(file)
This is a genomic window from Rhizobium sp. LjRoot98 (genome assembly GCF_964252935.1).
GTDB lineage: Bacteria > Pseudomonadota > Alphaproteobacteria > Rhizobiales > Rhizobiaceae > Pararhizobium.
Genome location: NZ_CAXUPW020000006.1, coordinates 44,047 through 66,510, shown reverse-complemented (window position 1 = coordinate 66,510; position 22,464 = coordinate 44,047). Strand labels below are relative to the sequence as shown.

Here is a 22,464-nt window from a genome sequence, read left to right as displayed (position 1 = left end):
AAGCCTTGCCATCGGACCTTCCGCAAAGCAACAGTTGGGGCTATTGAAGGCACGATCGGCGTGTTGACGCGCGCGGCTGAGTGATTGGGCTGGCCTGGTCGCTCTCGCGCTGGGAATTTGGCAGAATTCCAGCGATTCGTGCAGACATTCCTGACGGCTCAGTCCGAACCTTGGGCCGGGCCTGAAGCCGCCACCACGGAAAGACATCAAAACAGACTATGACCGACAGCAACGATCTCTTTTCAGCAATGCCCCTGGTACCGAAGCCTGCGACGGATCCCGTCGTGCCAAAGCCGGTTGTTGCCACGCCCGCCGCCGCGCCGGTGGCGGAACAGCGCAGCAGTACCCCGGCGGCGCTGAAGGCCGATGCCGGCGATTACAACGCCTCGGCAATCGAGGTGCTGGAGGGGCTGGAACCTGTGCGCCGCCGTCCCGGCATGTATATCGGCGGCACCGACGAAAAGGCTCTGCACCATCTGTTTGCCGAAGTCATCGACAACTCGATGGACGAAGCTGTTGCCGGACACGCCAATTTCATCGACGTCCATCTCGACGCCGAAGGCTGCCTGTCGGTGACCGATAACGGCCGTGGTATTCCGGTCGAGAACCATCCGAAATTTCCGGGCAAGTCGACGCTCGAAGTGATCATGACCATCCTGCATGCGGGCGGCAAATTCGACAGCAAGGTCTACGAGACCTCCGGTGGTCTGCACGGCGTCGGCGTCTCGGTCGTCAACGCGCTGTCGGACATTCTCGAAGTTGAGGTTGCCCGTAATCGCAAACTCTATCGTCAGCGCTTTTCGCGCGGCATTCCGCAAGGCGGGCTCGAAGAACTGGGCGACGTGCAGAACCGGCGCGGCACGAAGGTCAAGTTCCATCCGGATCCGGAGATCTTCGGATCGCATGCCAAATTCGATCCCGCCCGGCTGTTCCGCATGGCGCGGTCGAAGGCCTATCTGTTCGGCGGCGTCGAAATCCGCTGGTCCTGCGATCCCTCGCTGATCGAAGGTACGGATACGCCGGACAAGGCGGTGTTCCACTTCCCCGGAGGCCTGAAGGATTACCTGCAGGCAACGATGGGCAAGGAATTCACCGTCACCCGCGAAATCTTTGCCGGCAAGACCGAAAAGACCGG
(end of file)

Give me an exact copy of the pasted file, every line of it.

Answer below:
This is a genomic window from Rhizobium sp. LjRoot98 (genome assembly GCF_964252935.1).
GTDB lineage: Bacteria > Pseudomonadota > Alphaproteobacteria > Rhizobiales > Rhizobiaceae > Pararhizobium.
Genome location: NZ_CAXUPW020000006.1, coordinates 44,047 through 66,510, shown reverse-complemented (window position 1 = coordinate 66,510; position 22,464 = coordinate 44,047). Strand labels below are relative to the sequence as shown.

Here is a 22,464-nt window from a genome sequence, read left to right as displayed (position 1 = left end):
AAGCCTTGCCATCGGACCTTCCGCAAAGCAACAGTTGGGGCTATTGAAGGCACGATCGGCGTGTTGACGCGCGCGGCTGAGTGATTGGGCTGGCCTGGTCGCTCTCGCGCTGGGAATTTGGCAGAATTCCAGCGATTCGTGCAGACATTCCTGACGGCTCAGTCCGAACCTTGGGCCGGGCCTGAAGCCGCCACCACGGAAAGACATCAAAACAGACTATGACCGACAGCAACGATCTCTTTTCAGCAATGCCCCTGGTACCGAAGCCTGCGACGGATCCCGTCGTGCCAAAGCCGGTTGTTGCCACGCCCGCCGCCGCGCCGGTGGCGGAACAGCGCAGCAGTACCCCGGCGGCGCTGAAGGCCGATGCCGGCGATTACAACGCCTCGGCAATCGAGGTGCTGGAGGGGCTGGAACCTGTGCGCCGCCGTCCCGGCATGTATATCGGCGGCACCGACGAAAAGGCTCTGCACCATCTGTTTGCCGAAGTCATCGACAACTCGATGGACGAAGCTGTTGCCGGACACGCCAATTTCATCGACGTCCATCTCGACGCCGAAGGCTGCCTGTCGGTGACCGATAACGGCCGTGGTATTCCGGTCGAGAACCATCCGAAATTTCCGGGCAAGTCGACGCTCGAAGTGATCATGACCATCCTGCATGCGGGCGGCAAATTCGACAGCAAGGTCTACGAGACCTCCGGTGGTCTGCACGGCGTCGGCGTCTCGGTCGTCAACGCGCTGTCGGACATTCTCGAAGTTGAGGTTGCCCGTAATCGCAAACTCTATCGTCAGCGCTTTTCGCGCGGCATTCCGCAAGGCGGGCTCGAAGAACTGGGCGACGTGCAGAACCGGCGCGGCACGAAGGTCAAGTTCCATCCGGATCCGGAGATCTTCGGATCGCATGCCAAATTCGATCCCGCCCGGCTGTTCCGCATGGCGCGGTCGAAGGCCTATCTGTTCGGCGGCGTCGAAATCCGCTGGTCCTGCGATCCCTCGCTGATCGAAGGTACGGATACGCCGGACAAGGCGGTGTTCCACTTCCCCGGAGGCCTGAAGGATTACCTGCAGGCAACGATGGGCAAGGAATTCACCGTCACCCGCGAAATCTTTGCCGGCAAGACCGAAAAGACCGG